Lauren SalernoLauren Salerno works in youth services at the Ovitt Family Community Library. She is passionate about developing a new generation of creative thinkers and confident do-ers. Her process art program, Artopia, was listed in best practices for nurturing creativity in children by the Association for Library Service to Children. When Lauren is not making a mess at the library, she is a writer of speculative fiction and creative nonfiction. Her writing can be found in the Los Angeles Times, xoJane, MiTú and The Rattling Wall. She loves monsters, Star Wars and Pokemon GO. She lives in Los Angeles with her husband and a tiny dog. Find her on Twitter @ParanormaLauren.
Robert SarwarkRobert M. Sarwark is a librarian at the Art Institute of Atlanta. He is originally from Chicago and enjoys dogs, pizza and writing bios in the third person. Find him on Twitter @RobSarwark.
Rebecca Slocum has worked in education as a teacher and library consultant for the last five years and is a recent MLIS graduate student from the University of North Texas. She is interested in issues involving intellectual freedom, censorship and collection development in school libraries. In her spare time, Rebecca enjoys reading, writing, running and roaming the world. Currently, she stays at home caring for her son and writes at her blog, The Dewey Decimator. Find her on Twitter @bcslocum.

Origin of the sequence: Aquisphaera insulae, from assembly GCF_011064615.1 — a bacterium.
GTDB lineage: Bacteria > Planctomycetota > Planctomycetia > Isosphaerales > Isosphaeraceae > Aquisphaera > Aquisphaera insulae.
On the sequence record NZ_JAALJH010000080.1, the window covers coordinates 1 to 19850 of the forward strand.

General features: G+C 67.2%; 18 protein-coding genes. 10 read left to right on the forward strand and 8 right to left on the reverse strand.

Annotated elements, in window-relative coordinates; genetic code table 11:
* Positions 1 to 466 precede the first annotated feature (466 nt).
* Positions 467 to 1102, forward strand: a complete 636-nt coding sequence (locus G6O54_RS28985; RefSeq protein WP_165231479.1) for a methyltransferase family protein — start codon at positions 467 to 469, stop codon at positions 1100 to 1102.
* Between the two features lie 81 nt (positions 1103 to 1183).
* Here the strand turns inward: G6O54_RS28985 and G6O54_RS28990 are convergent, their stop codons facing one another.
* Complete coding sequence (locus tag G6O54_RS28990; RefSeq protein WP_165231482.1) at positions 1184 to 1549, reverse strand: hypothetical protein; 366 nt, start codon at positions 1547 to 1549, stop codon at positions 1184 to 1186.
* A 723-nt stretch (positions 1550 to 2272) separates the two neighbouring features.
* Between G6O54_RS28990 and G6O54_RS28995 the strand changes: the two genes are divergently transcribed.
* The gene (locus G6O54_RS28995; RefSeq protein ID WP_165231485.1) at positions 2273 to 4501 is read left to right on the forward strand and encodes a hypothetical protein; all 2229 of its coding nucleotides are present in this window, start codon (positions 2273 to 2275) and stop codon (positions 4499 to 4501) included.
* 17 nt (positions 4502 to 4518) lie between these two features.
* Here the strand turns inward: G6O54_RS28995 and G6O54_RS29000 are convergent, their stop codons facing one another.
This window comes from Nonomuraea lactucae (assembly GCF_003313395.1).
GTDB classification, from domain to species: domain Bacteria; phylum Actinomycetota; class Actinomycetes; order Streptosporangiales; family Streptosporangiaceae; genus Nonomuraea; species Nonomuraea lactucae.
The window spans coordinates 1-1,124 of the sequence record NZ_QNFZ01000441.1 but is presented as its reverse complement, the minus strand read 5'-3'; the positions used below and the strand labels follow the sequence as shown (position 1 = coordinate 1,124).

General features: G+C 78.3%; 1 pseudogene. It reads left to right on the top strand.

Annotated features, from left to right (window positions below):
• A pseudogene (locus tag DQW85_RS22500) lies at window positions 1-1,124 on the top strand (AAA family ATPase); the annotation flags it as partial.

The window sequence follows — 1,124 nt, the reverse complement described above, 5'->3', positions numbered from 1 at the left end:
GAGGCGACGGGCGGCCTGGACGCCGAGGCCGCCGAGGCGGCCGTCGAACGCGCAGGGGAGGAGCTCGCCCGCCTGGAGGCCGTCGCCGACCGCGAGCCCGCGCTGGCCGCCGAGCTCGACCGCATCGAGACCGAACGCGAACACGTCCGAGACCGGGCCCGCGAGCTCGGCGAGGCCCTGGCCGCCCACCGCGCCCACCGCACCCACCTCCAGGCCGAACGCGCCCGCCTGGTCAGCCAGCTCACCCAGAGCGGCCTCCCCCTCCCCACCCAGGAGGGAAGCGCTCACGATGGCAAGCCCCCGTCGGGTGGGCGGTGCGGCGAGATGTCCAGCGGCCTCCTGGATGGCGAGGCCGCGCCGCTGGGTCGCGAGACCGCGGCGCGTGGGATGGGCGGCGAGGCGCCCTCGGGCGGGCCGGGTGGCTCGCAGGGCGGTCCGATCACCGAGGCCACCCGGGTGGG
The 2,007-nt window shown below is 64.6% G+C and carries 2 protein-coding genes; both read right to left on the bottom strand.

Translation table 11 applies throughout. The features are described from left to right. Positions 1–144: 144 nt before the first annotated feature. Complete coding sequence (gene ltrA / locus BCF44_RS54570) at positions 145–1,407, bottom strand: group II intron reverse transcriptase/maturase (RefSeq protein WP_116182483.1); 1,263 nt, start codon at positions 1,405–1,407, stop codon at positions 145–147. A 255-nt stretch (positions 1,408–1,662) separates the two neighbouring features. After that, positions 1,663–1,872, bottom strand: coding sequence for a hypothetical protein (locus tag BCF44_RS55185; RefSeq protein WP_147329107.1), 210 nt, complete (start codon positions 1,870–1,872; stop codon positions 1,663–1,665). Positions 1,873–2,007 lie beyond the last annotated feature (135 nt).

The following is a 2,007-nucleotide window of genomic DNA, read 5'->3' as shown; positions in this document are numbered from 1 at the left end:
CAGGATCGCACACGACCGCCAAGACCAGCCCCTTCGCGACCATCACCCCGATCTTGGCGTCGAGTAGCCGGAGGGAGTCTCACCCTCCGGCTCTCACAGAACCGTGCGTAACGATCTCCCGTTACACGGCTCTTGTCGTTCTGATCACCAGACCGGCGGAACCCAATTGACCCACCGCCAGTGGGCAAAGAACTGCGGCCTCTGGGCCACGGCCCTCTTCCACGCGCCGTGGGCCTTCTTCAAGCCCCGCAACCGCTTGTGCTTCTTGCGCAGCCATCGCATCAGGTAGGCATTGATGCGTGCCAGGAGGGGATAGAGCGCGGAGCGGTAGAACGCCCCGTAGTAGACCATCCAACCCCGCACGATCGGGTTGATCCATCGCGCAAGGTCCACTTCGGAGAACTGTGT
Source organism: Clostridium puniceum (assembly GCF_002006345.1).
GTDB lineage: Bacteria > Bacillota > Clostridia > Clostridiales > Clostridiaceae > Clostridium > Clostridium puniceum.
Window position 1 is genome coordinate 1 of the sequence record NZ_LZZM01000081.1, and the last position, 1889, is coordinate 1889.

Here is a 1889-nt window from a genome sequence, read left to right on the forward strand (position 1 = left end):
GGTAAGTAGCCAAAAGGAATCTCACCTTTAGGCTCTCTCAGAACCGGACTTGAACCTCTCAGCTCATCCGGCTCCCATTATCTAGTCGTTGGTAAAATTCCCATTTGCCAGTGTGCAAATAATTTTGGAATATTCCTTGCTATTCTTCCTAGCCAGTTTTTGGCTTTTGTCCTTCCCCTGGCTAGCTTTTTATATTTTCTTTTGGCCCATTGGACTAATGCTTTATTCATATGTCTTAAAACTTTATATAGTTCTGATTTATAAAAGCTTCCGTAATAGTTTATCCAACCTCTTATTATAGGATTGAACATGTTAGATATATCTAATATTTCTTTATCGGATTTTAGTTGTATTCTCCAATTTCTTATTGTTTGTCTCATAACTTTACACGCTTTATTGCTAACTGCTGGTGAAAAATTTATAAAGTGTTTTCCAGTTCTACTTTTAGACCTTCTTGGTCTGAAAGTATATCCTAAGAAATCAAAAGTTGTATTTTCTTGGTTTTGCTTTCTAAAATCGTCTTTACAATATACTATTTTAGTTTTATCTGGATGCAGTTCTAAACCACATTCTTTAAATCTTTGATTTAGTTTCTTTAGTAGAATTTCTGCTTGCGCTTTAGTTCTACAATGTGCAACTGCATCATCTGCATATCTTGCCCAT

Alex SupkoAlex Supko is a librarian for Baltimore (Md.) County Public Library. He is also a member of Maryland Library Association’s Intellectual Freedom Panel. He believes passionately that everyone deserves open access to the internet, and that your personal privacy is important.
Tess WilsonTess Wilson is part of the Civic Information Services team at the Carnegie Library of Pittsburgh, where she connects patrons with tools for community conversation and civic change. She also contributes programming to the STEM initiatives and The Labs@CLP, a teen digital media space. Her writing can be found on the YALSA Blog and the Carnegie Library’s blog. In her spare time, she creates zines examining mental health concerns, volunteers with a local feminist makerspace, and tries to keep up with two dogs and a cat. She is a collector of anything from big dictionaries to small rocks, and her latest acquisitions were an MFA in creative writing of poetry from Chatham University and an MLIS from the University of Pittsburgh. Find her on Twitter @tesskwg.


Contributors are volunteers. Their views and opinions are their own and do not always reflect the views or opinions of the Office for Intellectual Freedom or the American Library Association.